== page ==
How to Conjugate "Employer" (to Use)

"Use" Your French Verb Conjugation Skills for This Lesson

How would you say "to use" in French? If you answered with employer, then you are correct. It's a simple word and one that we use all the time in English, though it most commonly refers to our work or job. Yet, we also "employ" the use of tools and other things to help us out. It's time to "employ" your verb conjugation skills for a quick lesson on employer

Conjugating the French Verb Employer

Employer is a stem-changing verb, which is common with verbs that end in -yer.

Throughout the conjugations, you will notice that the 'Y' often changes to an 'I' and that is to retain the correct pronunciation as various endings are added.

Other than that small change, these conjugations are relatively simple. If you've worked with a few verbs before, then you should recognize some patterns here.

In French, verb conjugations help us make sense of our sentences. They tell us which endings to add to the verb stem in order to match the appropriate tense to the subject pronoun. For example, "I use" becomes "j'emploie" while "we will use" is "nous emploierons."

Did you notice the stem change? When practicing these in context, it's a good idea to write them down at the same time. This will help you memorize the spelling for each conjugation.


The Present Participle of Employer

The present participle of employer is employant. It acts as an adjective, gerund, or noun in many circumstances, though it most often remains a verb.

The Past Participle and Passé Composé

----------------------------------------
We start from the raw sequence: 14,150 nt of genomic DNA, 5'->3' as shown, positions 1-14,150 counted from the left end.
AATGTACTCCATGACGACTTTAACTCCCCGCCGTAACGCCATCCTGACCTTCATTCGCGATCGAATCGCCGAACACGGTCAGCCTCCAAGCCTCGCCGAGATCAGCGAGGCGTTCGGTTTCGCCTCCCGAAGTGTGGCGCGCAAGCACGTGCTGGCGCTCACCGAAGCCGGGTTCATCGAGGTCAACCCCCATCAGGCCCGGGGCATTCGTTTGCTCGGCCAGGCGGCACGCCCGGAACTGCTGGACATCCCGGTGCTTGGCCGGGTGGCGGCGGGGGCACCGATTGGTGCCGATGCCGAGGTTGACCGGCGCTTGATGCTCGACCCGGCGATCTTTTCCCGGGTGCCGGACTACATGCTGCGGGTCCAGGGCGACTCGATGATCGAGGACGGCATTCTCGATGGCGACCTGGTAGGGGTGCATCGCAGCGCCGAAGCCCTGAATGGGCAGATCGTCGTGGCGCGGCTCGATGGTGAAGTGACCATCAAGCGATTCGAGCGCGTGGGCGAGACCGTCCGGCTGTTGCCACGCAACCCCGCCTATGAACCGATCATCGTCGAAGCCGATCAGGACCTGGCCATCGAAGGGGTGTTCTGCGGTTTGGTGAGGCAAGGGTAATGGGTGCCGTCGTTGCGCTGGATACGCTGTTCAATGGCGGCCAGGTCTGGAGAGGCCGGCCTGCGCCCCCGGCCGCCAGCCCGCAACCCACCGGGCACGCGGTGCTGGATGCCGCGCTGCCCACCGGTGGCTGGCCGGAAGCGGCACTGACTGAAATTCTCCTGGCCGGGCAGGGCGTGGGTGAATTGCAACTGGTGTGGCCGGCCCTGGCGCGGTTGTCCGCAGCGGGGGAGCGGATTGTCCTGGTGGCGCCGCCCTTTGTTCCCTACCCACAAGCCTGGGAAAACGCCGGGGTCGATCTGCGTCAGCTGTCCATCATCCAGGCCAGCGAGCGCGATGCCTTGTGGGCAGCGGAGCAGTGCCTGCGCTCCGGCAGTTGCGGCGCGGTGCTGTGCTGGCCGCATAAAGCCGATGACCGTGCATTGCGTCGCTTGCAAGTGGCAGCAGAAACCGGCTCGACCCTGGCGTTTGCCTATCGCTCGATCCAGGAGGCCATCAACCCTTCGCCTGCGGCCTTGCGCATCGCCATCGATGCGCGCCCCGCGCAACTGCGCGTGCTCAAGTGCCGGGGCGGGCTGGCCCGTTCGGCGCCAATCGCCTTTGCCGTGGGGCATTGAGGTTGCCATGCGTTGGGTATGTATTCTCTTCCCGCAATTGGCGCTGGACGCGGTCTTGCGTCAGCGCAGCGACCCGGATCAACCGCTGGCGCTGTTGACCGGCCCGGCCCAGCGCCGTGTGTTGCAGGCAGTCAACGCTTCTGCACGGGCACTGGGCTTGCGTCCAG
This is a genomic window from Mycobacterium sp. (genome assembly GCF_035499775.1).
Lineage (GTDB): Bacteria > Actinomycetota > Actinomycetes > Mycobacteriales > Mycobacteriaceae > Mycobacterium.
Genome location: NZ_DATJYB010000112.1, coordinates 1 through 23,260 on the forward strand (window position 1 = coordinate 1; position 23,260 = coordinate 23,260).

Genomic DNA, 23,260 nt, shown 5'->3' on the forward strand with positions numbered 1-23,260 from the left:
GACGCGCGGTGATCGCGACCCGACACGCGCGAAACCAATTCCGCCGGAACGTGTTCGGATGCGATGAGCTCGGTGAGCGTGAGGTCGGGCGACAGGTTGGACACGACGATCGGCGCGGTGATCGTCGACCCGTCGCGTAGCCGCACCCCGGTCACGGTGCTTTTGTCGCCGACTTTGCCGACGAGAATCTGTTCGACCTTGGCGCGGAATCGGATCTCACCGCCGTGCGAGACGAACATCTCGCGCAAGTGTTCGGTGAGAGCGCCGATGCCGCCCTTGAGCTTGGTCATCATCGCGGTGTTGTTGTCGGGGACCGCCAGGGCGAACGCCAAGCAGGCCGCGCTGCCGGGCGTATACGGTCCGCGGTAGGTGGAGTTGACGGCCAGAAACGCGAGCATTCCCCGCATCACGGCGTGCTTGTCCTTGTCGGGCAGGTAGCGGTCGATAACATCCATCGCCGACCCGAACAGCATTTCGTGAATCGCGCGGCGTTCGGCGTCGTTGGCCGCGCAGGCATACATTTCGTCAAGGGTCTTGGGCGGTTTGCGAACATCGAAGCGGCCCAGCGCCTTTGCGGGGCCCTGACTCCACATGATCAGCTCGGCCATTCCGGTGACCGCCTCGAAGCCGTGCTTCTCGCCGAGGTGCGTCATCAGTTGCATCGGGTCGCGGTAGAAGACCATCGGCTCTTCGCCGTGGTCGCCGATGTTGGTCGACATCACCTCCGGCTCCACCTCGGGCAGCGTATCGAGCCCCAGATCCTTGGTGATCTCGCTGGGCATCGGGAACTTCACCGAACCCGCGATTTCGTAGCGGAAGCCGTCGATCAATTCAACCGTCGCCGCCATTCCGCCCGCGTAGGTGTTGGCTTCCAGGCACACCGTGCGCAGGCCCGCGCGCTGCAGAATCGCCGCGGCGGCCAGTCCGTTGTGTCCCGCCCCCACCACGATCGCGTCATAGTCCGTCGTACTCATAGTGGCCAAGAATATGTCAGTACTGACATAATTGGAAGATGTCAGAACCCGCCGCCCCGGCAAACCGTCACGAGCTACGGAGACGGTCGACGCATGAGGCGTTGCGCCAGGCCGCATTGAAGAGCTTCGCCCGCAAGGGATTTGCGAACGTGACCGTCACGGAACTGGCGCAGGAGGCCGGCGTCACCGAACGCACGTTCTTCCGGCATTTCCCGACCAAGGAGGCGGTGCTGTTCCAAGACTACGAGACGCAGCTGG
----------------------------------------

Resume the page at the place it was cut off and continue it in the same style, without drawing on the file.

The passé composé is a common way to express the past tense "used" in French. To construct it, attach the past participle employé to the conjugate of avoir (an auxiliary verb) and the subject pronoun.

For instance, "I used" is "j'ai employé" while "we used" is "nous avons employé."

More Simple Employer Conjugations

There will be times when the action of using is subjective or uncertain. For these, the subjunctive verb form is quite useful. In a similar fashion, the conditional verb mood is used when the action is dependent -- if this happens, then something will be "used."

The passé simple is primarily found in literature, so you may not see or use it often. The same is true for the imperfect subjunctive. However, it's a good idea to be familiar with these anyway.

SubjectSubjunctiveConditionalPassé SimpleImperfect Subjunctive

For short, direct statements that request or demand, use the imperative form of employer. When doing so, there's no need to include the subject pronoun: use "emploie" rather than "tu emploie."